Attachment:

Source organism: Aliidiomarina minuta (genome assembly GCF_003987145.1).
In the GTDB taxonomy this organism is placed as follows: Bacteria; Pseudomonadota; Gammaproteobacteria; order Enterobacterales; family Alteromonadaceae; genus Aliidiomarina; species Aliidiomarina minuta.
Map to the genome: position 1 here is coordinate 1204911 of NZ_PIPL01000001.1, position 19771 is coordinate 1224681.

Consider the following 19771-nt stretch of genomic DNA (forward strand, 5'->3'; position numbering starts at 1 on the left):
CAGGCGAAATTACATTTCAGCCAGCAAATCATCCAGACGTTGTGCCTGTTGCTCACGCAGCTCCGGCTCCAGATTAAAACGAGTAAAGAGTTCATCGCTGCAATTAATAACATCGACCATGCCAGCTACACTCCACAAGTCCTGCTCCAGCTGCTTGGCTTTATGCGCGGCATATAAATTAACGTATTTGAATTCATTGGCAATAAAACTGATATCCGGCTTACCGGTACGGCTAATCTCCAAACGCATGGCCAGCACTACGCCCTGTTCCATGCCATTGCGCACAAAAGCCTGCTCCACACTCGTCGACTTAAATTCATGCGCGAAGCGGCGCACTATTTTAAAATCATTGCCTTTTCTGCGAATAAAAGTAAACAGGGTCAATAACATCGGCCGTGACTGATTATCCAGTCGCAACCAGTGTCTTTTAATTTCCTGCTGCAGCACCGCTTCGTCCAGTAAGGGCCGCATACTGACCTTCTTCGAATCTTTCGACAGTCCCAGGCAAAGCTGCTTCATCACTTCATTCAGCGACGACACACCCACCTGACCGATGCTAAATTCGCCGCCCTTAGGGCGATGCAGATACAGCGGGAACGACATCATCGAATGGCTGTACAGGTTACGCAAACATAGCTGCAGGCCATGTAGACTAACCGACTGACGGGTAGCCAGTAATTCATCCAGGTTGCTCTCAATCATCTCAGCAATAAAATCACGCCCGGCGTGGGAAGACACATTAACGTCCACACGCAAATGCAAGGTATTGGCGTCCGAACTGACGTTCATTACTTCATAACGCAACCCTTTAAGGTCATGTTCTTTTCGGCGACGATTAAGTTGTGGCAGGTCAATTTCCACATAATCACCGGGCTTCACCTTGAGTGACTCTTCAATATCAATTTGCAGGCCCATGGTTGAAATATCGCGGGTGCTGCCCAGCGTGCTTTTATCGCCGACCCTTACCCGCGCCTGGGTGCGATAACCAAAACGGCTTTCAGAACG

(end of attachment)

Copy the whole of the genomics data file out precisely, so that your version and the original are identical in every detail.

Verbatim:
Source organism: Aliidiomarina minuta (genome assembly GCF_003987145.1).
In the GTDB taxonomy this organism is placed as follows: Bacteria; Pseudomonadota; Gammaproteobacteria; order Enterobacterales; family Alteromonadaceae; genus Aliidiomarina; species Aliidiomarina minuta.
Map to the genome: position 1 here is coordinate 1204911 of NZ_PIPL01000001.1, position 19771 is coordinate 1224681.

Consider the following 19771-nt stretch of genomic DNA (forward strand, 5'->3'; position numbering starts at 1 on the left):
CAGGCGAAATTACATTTCAGCCAGCAAATCATCCAGACGTTGTGCCTGTTGCTCACGCAGCTCCGGCTCCAGATTAAAACGAGTAAAGAGTTCATCGCTGCAATTAATAACATCGACCATGCCAGCTACACTCCACAAGTCCTGCTCCAGCTGCTTGGCTTTATGCGCGGCATATAAATTAACGTATTTGAATTCATTGGCAATAAAACTGATATCCGGCTTACCGGTACGGCTAATCTCCAAACGCATGGCCAGCACTACGCCCTGTTCCATGCCATTGCGCACAAAAGCCTGCTCCACACTCGTCGACTTAAATTCATGCGCGAAGCGGCGCACTATTTTAAAATCATTGCCTTTTCTGCGAATAAAAGTAAACAGGGTCAATAACATCGGCCGTGACTGATTATCCAGTCGCAACCAGTGTCTTTTAATTTCCTGCTGCAGCACCGCTTCGTCCAGTAAGGGCCGCATACTGACCTTCTTCGAATCTTTCGACAGTCCCAGGCAAAGCTGCTTCATCACTTCATTCAGCGACGACACACCCACCTGACCGATGCTAAATTCGCCGCCCTTAGGGCGATGCAGATACAGCGGGAACGACATCATCGAATGGCTGTACAGGTTACGCAAACATAGCTGCAGGCCATGTAGACTAACCGACTGACGGGTAGCCAGTAATTCATCCAGGTTGCTCTCAATCATCTCAGCAATAAAATCACGCCCGGCGTGGGAAGACACATTAACGTCCACACGCAAATGCAAGGTATTGGCGTCCGAACTGACGTTCATTACTTCATAACGCAACCCTTTAAGGTCATGTTCTTTTCGGCGACGATTAAGTTGTGGCAGGTCAATTTCCACATAATCACCGGGCTTCACCTTGAGTGACTCTTCAATATCAATTTGCAGGCCCATGGTTGAAATATCGCGGGTGCTGCCCAGCGTGCTTTTATCGCCGACCCTTACCCGCGCCTGGGTGCGATAACCAAAACGGCTTTCAGAACG